What is a trojan horse?
A trojan horse is a malicious program, usually disguised as something useful or desirable. When activated, they can cause loss, damage or even theft of data. Unlike viruses and worms, Trojans do not reproduce by infecting other files nor do they self-replicate.
Trojan horses spread when people are lured into opening a program because they think it comes from a legitimate source. Trojan horses can also be included in software that you download for free. Never download software from a source that you don’t trust.
A Trojan Horse is full of as much trickery as the mythological Trojan Horse it was named after. Just as the mythological Trojan horse appeared to be a gift, but turned out to contain Greek soldiers who overtook the city of Troy, today's Trojan horses are computer programs that appear to be useful software, but instead they compromise your security and cause a lot of damage. A recent Trojan horse came in the form of an e-mail that included attachments that claimed to be Microsoft security updates, but turned out to be viruses that attempted to disable antivirus and firewall software.
When a Trojan is activated on your computer, the results can vary. Some Trojans are designed to be more annoying than malicious (like changing your desktop, adding silly active desktop icons) or they can cause serious damage by deleting files and destroying information on your system. Trojans are also known to create a backdoor on your computer that gives malicious users access to your system, possibly allowing confidential or personal information to be compromised.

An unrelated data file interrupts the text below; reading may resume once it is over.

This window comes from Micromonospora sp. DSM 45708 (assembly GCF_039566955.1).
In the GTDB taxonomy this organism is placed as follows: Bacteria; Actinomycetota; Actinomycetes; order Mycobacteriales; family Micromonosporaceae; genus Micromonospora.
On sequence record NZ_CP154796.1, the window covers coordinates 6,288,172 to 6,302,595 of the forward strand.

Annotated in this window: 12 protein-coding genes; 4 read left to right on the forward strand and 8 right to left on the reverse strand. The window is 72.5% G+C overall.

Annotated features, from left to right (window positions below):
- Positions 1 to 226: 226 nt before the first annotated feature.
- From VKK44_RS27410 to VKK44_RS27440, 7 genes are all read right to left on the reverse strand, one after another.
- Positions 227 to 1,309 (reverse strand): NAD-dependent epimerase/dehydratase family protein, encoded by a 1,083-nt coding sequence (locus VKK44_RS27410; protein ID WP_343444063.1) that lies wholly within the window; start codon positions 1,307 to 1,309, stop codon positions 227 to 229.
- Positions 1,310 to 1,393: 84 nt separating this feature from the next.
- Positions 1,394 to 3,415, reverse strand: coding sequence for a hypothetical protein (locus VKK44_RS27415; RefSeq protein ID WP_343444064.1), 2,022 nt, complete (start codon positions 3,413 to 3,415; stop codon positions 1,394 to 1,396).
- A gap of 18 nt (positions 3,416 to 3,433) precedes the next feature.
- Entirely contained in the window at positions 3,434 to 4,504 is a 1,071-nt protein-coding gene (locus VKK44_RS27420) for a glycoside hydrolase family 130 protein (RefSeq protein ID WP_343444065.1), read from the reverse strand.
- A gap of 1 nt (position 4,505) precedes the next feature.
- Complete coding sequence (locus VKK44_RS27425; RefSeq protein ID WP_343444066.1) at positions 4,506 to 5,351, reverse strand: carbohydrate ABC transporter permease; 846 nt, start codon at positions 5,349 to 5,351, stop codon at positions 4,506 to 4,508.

Added into the mix, we also have what is called a blended threat. A blended threat is a sophisticated attack that bundles some of the worst aspects of viruses, worms, Trojan horses and malicious code into one threat.. Blended threats use server and Internet vulnerabilities to initiate, transmit and spread an attack. This combination of method and techniques means blended threats can spread quickly and cause widespread damage. Characteristics of blended threats include: causes harm, propagates by multiple methods, attacks from multiple points and exploits vulnerabilities.
Blended threats are considered to be the worst risk to security since the inception of viruses, as most blended threats require no human intervention to propagate.